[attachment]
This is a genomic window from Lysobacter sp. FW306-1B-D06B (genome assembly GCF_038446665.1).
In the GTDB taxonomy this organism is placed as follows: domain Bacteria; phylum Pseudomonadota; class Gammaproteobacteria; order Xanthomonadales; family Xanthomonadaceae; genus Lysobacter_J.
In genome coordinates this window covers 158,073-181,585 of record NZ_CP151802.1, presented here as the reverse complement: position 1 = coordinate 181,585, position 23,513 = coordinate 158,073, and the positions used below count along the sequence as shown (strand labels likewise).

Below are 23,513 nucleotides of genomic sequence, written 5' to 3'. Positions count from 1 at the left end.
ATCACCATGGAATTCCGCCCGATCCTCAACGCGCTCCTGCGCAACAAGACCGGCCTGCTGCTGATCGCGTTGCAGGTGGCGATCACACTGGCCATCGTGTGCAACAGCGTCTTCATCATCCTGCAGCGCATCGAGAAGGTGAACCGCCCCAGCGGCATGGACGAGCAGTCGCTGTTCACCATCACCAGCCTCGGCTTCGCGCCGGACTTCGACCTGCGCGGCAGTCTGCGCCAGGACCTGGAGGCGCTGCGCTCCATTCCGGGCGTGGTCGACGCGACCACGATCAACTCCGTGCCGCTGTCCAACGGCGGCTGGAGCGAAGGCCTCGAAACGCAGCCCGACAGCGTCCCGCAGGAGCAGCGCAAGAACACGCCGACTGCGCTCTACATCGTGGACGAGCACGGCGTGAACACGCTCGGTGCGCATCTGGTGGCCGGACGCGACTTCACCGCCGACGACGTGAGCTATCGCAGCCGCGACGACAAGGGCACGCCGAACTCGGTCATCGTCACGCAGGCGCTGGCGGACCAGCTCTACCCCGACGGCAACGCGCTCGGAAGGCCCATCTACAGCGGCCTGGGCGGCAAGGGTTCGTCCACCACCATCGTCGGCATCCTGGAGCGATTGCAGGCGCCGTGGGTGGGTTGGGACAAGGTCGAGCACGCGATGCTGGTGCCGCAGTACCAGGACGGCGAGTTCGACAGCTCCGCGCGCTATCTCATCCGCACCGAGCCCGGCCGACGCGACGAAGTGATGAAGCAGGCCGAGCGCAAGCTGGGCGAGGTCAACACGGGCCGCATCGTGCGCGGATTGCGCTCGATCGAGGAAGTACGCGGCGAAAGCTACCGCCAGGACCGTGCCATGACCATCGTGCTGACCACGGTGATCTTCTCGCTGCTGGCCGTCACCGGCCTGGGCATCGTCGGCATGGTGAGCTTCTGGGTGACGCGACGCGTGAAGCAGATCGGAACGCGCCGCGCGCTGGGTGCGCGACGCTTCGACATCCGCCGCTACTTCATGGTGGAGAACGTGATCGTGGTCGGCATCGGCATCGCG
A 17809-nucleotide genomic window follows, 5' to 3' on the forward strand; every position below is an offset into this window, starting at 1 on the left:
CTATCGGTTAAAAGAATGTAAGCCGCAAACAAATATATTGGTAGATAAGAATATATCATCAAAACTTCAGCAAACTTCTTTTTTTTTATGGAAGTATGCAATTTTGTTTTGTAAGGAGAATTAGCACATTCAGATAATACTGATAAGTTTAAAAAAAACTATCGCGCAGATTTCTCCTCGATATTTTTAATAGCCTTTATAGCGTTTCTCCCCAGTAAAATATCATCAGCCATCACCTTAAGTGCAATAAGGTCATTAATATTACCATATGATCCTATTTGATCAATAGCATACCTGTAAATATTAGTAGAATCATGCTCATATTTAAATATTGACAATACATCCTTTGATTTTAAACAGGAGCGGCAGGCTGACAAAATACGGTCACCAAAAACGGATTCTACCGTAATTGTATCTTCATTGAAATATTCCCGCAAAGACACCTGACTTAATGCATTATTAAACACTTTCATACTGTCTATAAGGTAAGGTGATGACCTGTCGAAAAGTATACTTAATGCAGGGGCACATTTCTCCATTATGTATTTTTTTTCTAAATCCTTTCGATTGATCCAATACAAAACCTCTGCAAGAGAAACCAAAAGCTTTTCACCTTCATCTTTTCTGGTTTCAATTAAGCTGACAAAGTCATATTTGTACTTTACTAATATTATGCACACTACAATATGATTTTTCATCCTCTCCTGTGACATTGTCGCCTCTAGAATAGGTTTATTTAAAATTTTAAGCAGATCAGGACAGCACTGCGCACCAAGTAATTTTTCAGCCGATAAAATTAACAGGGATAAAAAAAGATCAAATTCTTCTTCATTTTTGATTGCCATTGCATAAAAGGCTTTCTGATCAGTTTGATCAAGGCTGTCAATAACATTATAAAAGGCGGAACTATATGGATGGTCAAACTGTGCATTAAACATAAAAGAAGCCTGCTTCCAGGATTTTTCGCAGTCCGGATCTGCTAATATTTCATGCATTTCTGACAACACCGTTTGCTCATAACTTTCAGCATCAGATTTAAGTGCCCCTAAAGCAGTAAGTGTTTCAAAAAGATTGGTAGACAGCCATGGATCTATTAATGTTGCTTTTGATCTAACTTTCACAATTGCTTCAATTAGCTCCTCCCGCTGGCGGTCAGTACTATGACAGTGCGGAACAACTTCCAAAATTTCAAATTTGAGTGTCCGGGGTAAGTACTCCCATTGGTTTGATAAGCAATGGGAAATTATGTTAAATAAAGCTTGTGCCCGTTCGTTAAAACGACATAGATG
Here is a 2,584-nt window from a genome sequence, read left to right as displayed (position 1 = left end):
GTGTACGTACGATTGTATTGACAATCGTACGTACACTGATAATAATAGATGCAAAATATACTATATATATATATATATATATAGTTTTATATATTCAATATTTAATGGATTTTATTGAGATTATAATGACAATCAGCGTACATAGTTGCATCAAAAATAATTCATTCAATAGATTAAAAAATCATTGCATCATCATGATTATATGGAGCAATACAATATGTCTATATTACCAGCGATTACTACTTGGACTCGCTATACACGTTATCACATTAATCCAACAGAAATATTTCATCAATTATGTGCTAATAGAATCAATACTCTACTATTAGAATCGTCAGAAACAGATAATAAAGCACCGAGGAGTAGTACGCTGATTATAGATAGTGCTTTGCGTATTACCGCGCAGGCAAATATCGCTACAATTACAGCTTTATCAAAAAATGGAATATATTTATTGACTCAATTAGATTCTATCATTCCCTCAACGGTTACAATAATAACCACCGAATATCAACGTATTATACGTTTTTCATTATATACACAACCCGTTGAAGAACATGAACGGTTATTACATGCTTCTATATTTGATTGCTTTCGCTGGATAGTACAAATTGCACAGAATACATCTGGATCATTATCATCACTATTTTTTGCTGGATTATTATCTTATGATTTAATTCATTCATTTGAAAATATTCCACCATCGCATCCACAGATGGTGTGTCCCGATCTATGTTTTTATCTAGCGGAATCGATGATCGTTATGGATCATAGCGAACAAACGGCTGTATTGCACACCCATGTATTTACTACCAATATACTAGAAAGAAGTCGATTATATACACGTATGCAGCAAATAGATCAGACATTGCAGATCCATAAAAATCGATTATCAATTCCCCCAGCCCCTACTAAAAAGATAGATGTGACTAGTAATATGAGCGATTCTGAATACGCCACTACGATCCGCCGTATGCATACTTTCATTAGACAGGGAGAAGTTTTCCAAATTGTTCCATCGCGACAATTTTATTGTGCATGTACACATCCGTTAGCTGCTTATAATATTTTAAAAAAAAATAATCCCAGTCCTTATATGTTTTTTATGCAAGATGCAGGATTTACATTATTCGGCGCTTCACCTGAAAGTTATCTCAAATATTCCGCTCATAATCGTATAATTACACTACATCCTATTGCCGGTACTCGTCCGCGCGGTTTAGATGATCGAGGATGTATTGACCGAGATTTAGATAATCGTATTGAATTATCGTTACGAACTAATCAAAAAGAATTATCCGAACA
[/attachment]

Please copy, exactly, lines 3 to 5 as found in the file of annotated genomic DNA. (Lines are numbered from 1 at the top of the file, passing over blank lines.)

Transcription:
In genome coordinates this window covers 158,073-181,585 of record NZ_CP151802.1, presented here as the reverse complement: position 1 = coordinate 181,585, position 23,513 = coordinate 158,073, and the positions used below count along the sequence as shown (strand labels likewise).

Below are 23,513 nucleotides of genomic sequence, written 5' to 3'. Positions count from 1 at the left end.
ATCACCATGGAATTCCGCCCGATCCTCAACGCGCTCCTGCGCAACAAGACCGGCCTGCTGCTGATCGCGTTGCAGGTGGCGATCACACTGGCCATCGTGTGCAACAGCGTCTTCATCATCCTGCAGCGCATCGAGAAGGTGAACCGCCCCAGCGGCATGGACGAGCAGTCGCTGTTCACCATCACCAGCCTCGGCTTCGCGCCGGACTTCGACCTGCGCGGCAGTCTGCGCCAGGACCTGGAGGCGCTGCGCTCCATTCCGGGCGTGGTCGACGCGACCACGATCAACTCCGTGCCGCTGTCCAACGGCGGCTGGAGCGAAGGCCTCGAAACGCAGCCCGACAGCGTCCCGCAGGAGCAGCGCAAGAACACGCCGACTGCGCTCTACATCGTGGACGAGCACGGCGTGAACACGCTCGGTGCGCATCTGGTGGCCGGACGCGACTTCACCGCCGACGACGTGAGCTATCGCAGCCGCGACGACAAGGGCACGCCGAACTCGGTCATCGTCACGCAGGCGCTGGCGGACCAGCTCTACCCCGACGGCAACGCGCTCGGAAGGCCCATCTACAGCGGCCTGGGCGGCAAGGGTTCGTCCACCACCATCGTCGGCATCCTGGAGCGATTGCAGGCGCCGTGGGTGGGTTGGGACAAGGTCGAGCACGCGATGCTGGTGCCGCAGTACCAGGACGGCGAGTTCGACAGCTCCGCGCGCTATCTCATCCGCACCGAGCCCGGCCGACGCGACGAAGTGATGAAGCAGGCCGAGCGCAAGCTGGGCGAGGTCAACACGGGCCGCATCGTGCGCGGATTGCGCTCGATCGAGGAAGTACGCGGCGAAAGCTACCGCCAGGACCGTGCCATGACCATCGTGCTGACCACGGTGATCTTCTCGCTGCTGGCCGTCACCGGCCTGGGCATCGTCGGCATGGTGAGCTTCTGGGTGACGCGACGCGTGAAGCAGATCGGAACGCGCCGCGCGCTGGGTGCGCGACGCTTCGACATCCGCCGCTACTTCATGGTGGAGAACGTGATCGTGGTCGGCATCGGCATCGCG